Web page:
Yes, of course. A director may not think about martial arts aesthetics, maybe he can’t conceive that. But gradually, things, the perception of each other is changing. For example, before in Hollywood they wouldn’t accept that a character throws a punch and the actor, with the wirework, would jump 20 meters away. It was just impossible for Hollywood to do that. But now these kind of things are accepted. But usually, like I said earlier, the choreography is not a major issue in an American film.
Last year, there was a film called Extreme Challenge (Stephen Tung Wai, 2001) and it is a pure martial arts film in the sense that the fight scenes are more important than the story. The whole film is a tournament, it’s just a pretext to expose different fighting styles.
* The French source quotations were are translated by the author.
1. Larry Billman. Film Choreographers and Dance Directors, ed. McFarland & Compagny, North Carolina, 1997, p.6-7. 2. Ibid. p.7.
3. Timothy E. Scheurer, “The Aesthetic of Form and Convention in the Movie Musical,” Movies as Artefacts, Cultural Criticism of Popular film. edited by Michael T. Marsden, John G. Naghbar and Sam L.Grogg Jr, ed. Nelson-Hall, Chicago, USA, 1982, p.115.
4. Christophe Gans. Hong Kong, de la presqu’île à la planète, L’Asie à Hollywood, ed. Cahiers du Cinéma, Locardo, 2001, p.114.
5. Yuen Wo-Ping. La chorégraphie comme le combat, L’Asie à Hollywood, ed. Cahiers du Cinéma, Locardo, 2001, p.175.
6. Virginia Brooks, “Restoring the Meaning in Cinematic Movement,” Iris: Cinema and Cognitive Psychology, no. 9, Spring 1989, p. 79.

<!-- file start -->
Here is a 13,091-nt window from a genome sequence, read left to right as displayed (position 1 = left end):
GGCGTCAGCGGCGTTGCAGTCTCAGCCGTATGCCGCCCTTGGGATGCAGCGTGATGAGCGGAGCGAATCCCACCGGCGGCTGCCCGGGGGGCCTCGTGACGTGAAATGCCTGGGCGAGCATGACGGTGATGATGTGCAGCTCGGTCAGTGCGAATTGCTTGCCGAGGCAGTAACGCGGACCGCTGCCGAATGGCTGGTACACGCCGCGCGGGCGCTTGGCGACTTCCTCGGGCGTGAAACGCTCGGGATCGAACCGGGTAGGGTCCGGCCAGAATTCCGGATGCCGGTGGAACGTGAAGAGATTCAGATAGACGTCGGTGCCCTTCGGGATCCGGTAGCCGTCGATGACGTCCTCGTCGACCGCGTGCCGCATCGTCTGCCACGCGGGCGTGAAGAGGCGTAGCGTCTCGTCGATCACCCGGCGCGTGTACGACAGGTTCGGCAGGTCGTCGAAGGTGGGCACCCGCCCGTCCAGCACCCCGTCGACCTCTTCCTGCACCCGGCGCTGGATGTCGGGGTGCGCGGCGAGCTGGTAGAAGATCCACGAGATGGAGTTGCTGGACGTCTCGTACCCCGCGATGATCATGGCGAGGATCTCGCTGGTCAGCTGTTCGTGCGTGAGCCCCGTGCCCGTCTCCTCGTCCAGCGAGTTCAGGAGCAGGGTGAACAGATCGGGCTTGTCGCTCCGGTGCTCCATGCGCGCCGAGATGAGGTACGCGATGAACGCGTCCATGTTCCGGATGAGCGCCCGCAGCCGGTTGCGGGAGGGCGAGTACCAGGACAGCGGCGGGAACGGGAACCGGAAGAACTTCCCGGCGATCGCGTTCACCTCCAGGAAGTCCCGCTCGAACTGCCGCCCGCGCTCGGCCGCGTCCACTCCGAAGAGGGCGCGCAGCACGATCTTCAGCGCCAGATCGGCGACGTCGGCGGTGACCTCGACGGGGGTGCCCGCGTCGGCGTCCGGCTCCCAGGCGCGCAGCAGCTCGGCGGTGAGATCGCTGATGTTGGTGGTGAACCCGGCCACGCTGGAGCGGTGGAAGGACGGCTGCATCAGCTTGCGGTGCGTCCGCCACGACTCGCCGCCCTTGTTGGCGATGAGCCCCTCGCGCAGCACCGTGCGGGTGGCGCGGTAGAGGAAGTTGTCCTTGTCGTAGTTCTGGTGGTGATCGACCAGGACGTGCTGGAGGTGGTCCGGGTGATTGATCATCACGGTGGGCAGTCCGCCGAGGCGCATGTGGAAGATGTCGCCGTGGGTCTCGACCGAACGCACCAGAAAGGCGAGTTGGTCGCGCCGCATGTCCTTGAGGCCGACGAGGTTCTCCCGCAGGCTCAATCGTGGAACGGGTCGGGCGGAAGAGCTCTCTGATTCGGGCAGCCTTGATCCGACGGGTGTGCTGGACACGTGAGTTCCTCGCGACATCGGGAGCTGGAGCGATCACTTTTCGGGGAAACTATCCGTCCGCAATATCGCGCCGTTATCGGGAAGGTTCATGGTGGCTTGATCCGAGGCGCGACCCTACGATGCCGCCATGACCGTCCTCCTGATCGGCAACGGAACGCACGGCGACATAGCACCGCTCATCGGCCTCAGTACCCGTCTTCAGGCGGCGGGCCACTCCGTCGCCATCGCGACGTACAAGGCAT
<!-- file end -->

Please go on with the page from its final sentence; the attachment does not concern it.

7. Donnie Yen cite by Lisa Odham et Michael Hoover, “Like Father, Like Son : Yuen Wo-ping’s Iron Monkey and the Evolution of Wong Fei-Hong,” Asian Cinema, Fall/Winter 2001, p.114.
8. Yuen Wo-Ping, 176.
9. Timothy E. Scheurer, 122.
10. Roger Garcia, “The doxology of Yuen Woo-Ping, A Study of the Hong-Kong Martial Arts Film,” publié par Urban Council of Hong-Kong, Hong-Kong, 1980, p.138.
11. Timothy E. Scheurer, p.122.
12. This expression comes from Alexandre Astruc, meaning a camera free from rules, with more liberty and expression. He wrote this expression in an article entitled: “La naissance d’une nouvelle avant-garde: la caméra-stylo,” in L’Écran Français, March 30th 1948.
13. Olivier Assayas. Hong Kong, de la presqu’île à la planète, L’Asie à Hollywood, ed. Cahiers du Cinéma, Locardo, 2001, 113.
14. Charles Tesson. Hong Kong, de la presqu’île à la planète, L’Asie à Hollywood, ed. Cahiers du Cinéma, Locardo, 2001, 112.
15. David Bordwell. "Aesthetic in Action : Kung Fu, Gunplay, and Cinematic Expressivity, Fifty Years of Electric Shadows," recueil du 21ième Festival International de Hong Kong, Urban Council, Hong Kong, 1997, 86.
16. Tony Rayns, Bruce Lee : Narcissism and Nationalism, A Study of the Hong-Kong Martial Arts Film, publié par Urban Council of Hong-Kong, Hong-Kong, 1980, 112
17. David Bordwell, "Aesthetic in Action : Kung Fu, Gunplay, and Cinematic Expressivity, Fifty Years of Electric Shadows, recueil du 21ième Fesival International de Hong Kong, Urban Council, Hong Kong, 1997, 82.
18. Gene Kelly had a perfect camera effects understanding, he wrote: “You learn to use the camera as part of the choreography,” in The Films of Gene Kelly : Song and Dance Man, Tony Thomas, ed. Citadel, Secaucus, New-Jersey, 1974, 24.
19.Sek Kei, “The Development of the ‘Martial Art’ in Hong Kong cinema,” A Study of the Hong-Kong Martial Arts Film, publié par Urban Council of Hong-Kong, Hong-Kong, 1980.
20. Yuen Wo-Ping, 176.
21. Richard Corliss, Time Magazine, sur le site officiel du film Crouching Tiger
22. Elvis Mitchell, THE NEW YORK TIMES
23. Scott Feschuk, THE NATIONAL POST
24. Stephen Garrett, TIME OUT NEW YORK
25. Chow Yun-Fat interviewé par le Time Magazine